Arms : Or three Chevronels between ten Torteaux Gules three three three and one.
Crest : Issuant from a Mural Crown Or a demi-Lion guardant Gules holding in his dexter paw a Broadsword and in his sinister paw a Trowel proper.
Supporters : On either side a Lion Gules holding in the dexter fore-paw a Broadsword proper.
Motto : 'FIDES INVICTA TRIUMPHAT' - Unconquered faith triumphs or Faith indomitable wins through.
The city of Gloucester has a proud and colourful history which is clearly illustrated through its two distinct coats of arms. The earliest version is often referred to as the Tudor Coat and was granted in 1538 during the reign of Henry VIII. The Commonwealth Coat was presented to the city in 1652 and finally granted again on April 16, 1945.
The Tudor coat is heraldically speaking unusual but attractive. The roses appear to refer to those of Lancaster and York, the boar's head to the badge of Richard, Duke of Gloucester, afterwards King Richard III, who granted the Town its Charter of Incorporation in 1483. The horseshoes and nails are symbolic of the early trade of Gloucester which in the twelfth century, and probably before, was famous for its ironworks and smithery.
These arms were presented to the city in 1652 at an event described as the Herald's Visitation of the County of Gloucester. The arms comprise a shield in gold with three red chevronels and ten torteaux in a three, three, three and one pattern but without the later crest or supporters.
The city proved its right to these arms at that Visitation and although there is little doubt that this coat was in use prior to the granting of the Tudor Coat in 1538, unfortunately there is no record of its origin.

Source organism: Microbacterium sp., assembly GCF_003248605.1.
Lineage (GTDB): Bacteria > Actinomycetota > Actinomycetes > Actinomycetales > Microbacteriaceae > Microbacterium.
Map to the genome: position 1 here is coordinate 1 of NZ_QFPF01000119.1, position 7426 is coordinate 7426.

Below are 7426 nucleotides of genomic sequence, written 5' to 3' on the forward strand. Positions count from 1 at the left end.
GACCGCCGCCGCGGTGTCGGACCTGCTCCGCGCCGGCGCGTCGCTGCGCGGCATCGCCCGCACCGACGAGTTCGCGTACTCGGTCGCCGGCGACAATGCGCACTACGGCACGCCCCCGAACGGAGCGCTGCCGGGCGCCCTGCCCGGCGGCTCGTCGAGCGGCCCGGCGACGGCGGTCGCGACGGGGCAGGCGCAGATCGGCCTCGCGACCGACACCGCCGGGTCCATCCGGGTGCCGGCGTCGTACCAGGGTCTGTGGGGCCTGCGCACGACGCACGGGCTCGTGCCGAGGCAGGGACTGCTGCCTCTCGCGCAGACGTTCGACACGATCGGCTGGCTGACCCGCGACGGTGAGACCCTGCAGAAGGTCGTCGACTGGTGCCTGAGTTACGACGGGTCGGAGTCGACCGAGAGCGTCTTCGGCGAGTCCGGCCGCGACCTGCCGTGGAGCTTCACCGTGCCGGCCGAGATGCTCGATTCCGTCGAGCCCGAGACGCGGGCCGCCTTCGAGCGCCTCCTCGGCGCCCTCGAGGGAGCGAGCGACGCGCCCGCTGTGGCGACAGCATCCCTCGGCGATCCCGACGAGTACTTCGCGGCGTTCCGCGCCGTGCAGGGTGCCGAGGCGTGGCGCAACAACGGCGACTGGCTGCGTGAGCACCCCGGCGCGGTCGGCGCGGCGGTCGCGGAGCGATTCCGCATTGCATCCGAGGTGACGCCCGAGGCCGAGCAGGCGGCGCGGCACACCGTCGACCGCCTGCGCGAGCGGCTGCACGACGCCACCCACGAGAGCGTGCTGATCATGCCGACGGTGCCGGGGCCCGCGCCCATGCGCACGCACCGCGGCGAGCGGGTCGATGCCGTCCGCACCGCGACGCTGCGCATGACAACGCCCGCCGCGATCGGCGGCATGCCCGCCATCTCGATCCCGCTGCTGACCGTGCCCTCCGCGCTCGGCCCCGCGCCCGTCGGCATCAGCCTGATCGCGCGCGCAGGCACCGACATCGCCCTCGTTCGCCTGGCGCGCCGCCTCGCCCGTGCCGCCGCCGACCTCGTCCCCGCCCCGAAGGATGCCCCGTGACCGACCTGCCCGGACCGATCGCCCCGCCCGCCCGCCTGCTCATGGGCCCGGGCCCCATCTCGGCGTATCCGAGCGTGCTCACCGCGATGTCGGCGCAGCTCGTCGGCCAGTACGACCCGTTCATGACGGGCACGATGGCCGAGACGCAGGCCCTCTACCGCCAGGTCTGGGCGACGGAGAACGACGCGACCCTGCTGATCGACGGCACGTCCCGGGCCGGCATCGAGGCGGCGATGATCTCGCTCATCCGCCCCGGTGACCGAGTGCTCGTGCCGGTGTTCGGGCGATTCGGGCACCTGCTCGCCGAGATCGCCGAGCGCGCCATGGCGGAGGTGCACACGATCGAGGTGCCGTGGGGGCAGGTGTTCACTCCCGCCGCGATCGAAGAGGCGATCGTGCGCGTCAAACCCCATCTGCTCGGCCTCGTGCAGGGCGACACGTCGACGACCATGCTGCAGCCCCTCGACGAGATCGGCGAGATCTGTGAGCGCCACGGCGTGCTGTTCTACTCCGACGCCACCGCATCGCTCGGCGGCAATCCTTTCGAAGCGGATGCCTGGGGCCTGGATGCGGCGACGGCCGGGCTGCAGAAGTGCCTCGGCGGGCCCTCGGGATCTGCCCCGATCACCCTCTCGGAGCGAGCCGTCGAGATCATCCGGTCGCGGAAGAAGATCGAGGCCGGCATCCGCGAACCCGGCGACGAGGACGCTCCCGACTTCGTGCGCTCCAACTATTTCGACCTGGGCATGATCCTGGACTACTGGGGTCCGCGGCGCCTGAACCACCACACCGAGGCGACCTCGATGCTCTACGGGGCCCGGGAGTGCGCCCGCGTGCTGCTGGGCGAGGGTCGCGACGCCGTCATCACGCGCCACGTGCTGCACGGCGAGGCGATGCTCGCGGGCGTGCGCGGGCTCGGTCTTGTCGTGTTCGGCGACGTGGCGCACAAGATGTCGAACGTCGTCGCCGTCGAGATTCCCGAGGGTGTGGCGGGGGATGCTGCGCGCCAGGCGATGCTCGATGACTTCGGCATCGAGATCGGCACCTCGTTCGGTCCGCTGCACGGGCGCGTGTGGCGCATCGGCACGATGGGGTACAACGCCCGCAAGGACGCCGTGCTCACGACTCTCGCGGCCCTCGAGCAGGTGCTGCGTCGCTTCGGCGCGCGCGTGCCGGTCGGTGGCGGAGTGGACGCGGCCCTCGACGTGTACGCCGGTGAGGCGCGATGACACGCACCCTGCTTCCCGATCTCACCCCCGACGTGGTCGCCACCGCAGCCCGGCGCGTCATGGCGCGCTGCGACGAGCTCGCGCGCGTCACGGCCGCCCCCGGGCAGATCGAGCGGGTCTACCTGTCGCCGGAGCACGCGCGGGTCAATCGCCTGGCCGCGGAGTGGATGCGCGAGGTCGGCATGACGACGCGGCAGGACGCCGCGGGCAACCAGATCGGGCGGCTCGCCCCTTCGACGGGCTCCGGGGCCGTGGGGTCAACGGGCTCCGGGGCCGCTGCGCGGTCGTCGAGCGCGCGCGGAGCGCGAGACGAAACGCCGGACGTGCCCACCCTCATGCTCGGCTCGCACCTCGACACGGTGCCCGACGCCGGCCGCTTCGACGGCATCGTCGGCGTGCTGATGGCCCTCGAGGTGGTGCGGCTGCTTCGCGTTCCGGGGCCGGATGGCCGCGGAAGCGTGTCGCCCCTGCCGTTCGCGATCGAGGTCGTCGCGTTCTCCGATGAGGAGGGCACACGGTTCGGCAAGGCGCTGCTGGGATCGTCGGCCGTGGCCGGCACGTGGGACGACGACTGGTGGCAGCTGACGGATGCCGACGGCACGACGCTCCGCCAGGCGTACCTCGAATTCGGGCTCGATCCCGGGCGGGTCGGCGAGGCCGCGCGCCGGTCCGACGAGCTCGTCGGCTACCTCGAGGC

The resultant grant of 1652 incorporated the ancient shield with the addition of a crest, supporters and motto.
It is probable that the motto was adopted as a tribute to the spirit of the citizens of Gloucester who successfully held the besieged city in the Parliament cause of 1643.
On the Restoration of the Monarchy in 1660, the crest and supporters of the Commonwealth coat were declared null and void since they were granted during the Commonwealth.
The city council was, however, seemingly reluctant to abandon the arms which had been assigned to it by the de facto Garter of the Commonwealth regime, and was probably fortified in its determination to adhere to the arms in the knowledge that they had proved their right to the shield in the reign of James I.
The Commonwealth coat has been in continuous use ever since without serious challenge, but the city council finally decided to regularise the position by having the coat recorded in the College of Arms and legally granted to them by Letter Patent dated 16 April 1945.
The arms as used on a JaJa postcard +/- 1905
The arms on a Wills's cigarette card, 1906
The arms in the Coffee Hag albums +/- 1925
The arms as used on a Faulkner postcard +/- 1905
Literature : Image and information provided by Laurence Jones (firstname.lastname@example.org)
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